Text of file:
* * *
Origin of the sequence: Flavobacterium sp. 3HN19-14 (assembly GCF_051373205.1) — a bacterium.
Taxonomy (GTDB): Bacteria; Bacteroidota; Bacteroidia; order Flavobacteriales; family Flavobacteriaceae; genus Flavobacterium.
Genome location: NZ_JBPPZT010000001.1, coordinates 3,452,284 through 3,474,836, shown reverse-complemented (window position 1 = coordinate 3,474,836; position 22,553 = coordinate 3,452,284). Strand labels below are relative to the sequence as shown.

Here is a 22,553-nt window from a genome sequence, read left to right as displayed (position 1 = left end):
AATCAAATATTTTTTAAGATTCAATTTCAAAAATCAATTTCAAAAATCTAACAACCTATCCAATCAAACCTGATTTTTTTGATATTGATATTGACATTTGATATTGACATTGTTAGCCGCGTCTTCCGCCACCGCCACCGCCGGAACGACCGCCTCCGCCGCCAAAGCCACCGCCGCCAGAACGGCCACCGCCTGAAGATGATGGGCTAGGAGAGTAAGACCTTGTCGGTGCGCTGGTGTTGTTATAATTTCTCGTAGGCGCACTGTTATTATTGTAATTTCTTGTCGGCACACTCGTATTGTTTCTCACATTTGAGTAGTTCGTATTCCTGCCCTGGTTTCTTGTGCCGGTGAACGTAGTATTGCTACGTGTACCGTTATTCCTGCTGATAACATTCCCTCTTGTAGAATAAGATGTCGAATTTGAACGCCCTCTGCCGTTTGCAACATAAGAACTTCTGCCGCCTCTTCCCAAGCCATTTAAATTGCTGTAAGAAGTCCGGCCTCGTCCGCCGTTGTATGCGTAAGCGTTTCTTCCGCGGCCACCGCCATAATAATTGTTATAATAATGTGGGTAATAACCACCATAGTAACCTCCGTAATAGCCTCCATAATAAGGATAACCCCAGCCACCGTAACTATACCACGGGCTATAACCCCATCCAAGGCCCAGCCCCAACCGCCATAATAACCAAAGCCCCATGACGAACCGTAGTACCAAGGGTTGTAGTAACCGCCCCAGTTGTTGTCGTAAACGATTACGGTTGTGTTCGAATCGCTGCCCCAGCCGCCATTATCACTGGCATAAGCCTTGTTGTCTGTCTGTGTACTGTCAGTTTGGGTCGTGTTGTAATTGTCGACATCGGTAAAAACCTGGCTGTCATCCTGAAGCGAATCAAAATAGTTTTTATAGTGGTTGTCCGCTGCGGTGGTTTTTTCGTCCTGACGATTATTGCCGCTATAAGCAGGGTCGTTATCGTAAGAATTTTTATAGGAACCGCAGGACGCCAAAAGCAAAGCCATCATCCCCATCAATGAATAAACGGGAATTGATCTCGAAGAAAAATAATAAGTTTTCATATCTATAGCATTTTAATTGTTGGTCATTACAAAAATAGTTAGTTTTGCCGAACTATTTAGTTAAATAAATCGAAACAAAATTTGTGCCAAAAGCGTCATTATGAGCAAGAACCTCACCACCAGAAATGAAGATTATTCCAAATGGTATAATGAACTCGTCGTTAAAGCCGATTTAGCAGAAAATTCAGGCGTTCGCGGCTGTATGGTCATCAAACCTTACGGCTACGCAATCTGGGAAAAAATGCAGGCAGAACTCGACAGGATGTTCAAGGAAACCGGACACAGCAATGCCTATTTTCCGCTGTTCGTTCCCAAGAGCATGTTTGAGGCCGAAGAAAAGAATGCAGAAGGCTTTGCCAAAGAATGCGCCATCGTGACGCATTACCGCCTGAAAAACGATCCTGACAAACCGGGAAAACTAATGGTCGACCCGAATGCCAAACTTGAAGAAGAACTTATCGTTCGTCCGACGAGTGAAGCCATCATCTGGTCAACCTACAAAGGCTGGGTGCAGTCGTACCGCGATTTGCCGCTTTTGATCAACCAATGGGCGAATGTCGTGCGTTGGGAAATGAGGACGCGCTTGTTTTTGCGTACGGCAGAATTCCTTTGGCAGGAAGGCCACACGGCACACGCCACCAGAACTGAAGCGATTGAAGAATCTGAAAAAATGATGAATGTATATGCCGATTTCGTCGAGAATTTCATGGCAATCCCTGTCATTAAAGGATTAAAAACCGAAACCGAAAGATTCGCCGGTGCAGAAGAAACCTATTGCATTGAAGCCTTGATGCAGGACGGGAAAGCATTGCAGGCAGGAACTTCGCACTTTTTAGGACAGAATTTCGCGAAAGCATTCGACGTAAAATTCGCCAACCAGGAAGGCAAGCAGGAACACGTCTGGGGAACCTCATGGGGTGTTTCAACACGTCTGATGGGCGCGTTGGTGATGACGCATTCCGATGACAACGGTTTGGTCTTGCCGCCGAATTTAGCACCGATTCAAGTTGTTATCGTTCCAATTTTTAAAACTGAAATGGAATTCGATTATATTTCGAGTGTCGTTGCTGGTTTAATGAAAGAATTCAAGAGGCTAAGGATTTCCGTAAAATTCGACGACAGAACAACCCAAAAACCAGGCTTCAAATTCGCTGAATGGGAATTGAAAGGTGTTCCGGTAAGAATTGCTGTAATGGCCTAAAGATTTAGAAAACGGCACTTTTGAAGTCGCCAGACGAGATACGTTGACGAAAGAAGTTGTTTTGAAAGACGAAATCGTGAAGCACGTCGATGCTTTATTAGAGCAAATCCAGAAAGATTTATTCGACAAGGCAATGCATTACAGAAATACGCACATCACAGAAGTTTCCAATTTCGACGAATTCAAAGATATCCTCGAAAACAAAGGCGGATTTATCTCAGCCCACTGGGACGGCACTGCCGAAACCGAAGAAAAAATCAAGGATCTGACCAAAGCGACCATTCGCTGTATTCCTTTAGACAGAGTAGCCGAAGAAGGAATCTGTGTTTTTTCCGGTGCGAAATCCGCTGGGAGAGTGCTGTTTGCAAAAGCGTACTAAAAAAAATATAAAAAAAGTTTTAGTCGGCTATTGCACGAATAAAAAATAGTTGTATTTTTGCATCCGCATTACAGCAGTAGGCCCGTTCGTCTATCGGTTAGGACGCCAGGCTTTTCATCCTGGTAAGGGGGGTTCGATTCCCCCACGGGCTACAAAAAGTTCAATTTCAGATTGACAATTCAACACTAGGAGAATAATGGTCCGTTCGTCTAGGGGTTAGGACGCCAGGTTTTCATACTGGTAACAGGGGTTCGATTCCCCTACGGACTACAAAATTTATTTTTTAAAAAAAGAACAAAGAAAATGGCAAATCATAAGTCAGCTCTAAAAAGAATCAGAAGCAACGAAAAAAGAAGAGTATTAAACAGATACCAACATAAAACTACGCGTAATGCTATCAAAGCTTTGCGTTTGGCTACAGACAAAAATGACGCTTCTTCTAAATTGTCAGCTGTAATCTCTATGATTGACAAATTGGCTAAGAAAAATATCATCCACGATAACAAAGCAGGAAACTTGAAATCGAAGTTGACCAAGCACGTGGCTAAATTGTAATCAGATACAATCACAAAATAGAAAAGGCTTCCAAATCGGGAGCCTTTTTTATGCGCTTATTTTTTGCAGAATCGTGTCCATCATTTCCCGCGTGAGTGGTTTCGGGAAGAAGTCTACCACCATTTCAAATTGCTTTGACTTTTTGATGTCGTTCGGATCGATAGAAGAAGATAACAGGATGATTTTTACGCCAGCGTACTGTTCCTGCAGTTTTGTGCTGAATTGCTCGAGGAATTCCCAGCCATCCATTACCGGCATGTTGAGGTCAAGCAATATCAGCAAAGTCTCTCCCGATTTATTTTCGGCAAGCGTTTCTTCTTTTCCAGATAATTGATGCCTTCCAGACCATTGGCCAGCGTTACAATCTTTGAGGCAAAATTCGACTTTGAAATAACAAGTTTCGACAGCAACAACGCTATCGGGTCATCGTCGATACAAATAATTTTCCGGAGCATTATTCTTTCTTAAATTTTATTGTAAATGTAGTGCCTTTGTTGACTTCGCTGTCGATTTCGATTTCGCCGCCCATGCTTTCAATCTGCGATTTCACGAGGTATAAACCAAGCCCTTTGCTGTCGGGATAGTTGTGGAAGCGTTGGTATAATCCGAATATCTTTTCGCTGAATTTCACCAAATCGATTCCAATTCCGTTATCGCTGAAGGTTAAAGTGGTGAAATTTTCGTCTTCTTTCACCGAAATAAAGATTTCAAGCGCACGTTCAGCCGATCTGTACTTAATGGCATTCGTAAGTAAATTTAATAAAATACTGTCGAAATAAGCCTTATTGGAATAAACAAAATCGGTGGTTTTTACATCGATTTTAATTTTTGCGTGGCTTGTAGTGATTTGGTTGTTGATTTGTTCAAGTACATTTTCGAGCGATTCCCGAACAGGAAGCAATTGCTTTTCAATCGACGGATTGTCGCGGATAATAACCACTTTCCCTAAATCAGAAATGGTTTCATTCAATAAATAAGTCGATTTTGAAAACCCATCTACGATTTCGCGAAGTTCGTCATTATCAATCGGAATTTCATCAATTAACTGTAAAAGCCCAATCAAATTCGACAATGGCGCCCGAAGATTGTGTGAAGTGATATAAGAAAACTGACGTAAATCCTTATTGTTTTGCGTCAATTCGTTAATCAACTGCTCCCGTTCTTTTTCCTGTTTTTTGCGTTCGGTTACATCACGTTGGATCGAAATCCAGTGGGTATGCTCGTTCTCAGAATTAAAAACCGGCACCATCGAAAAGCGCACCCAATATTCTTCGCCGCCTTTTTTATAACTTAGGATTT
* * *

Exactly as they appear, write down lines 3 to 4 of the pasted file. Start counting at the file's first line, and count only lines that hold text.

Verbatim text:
Genome location: NZ_JBPPZT010000001.1, coordinates 3,452,284 through 3,474,836, shown reverse-complemented (window position 1 = coordinate 3,474,836; position 22,553 = coordinate 3,452,284). Strand labels below are relative to the sequence as shown.

Here is a 22,553-nt window from a genome sequence, read left to right as displayed (position 1 = left end):